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Ara Koh: Grounding; Grounded; Ground

By Hannah Barco

On a recent visit to ceramicist Ara Koh’s studio, I observed a brief exchange between a deaf visitor, her translator, and the artist. The visitor wanted to know how a series of ceramic objects had been made. The forms were reminiscent of pool noodles or oversized pasta: the long cylinders, about the same diameter as a spice jar and longer than a human wingspan, were bent in loose loops, but rigid and upright. Buckets around the perimeter of the room held bunches of them, the way one might store kindling in preparation for making a fire. Koh explained her process of using a clay extruder, likening it to a sausage making machine—and the ASL translation included several signs that looked like what they described (the iconicity of sign language that is often mistaken as pantomime). The sign for machine leverages the knuckles to interlock like gears and show the beginning of a rotation, fingers enmeshed. Another sign seemed to delineate the contours of that which was being squeezed out: a C-like shape of the hand moving smoothly away from the body and repeated in series. As an outsider to this language, I recognized this extruded form in the air as both the clay and simultaneously the sausage.  I had already heard the comparison in English, so this one gesture of the hand (what might have been a single precise word if I were fluent) contained the fullness of the metaphor—the mechanical precision, the squeezing of ground flesh into a predetermined shape, the extension and continuation of form, the hand that catches the flaccid line of matter as it bends under its own weight.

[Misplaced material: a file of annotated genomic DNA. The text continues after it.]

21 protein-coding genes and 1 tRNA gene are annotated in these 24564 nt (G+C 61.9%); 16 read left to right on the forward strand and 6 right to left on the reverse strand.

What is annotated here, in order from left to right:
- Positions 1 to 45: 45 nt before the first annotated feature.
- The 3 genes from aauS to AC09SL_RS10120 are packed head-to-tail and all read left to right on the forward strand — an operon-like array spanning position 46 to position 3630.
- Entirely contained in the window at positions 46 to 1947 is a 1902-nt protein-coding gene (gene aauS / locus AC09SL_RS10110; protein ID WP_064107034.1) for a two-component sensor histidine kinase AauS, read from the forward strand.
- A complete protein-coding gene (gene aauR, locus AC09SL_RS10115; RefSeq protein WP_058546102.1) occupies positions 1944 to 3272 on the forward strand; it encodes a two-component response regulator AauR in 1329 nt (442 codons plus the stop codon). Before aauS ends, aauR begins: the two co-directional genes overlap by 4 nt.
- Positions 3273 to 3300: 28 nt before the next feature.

Installation view of Ara Koh: Grounding; Grounded; Ground, Hamiltonian Artists, October 28–December 2, 2023. Photo: Vivian Marie Doering

Though Koh’s work ostensibly has nothing to do with sign language, a chance encounter with this language of the hand can serve as a key for reading the body of new work that Ara Koh presents in her current solo exhibition Grounding; Grounded; Ground at Hamiltonian Artists. Indeed, Koh leaves her fingerprint, quite literally in the surfaces of many of her works. Diagonal strokes, the impression of a fingertip dragged through wet kaolin, fill the picture plane of six large canvases that comprise My fingers on your walls (2022). And each of the works in the Curls series consists of strands of clay pinched to create an undulating pattern, leaving a central ridge running down their lengths.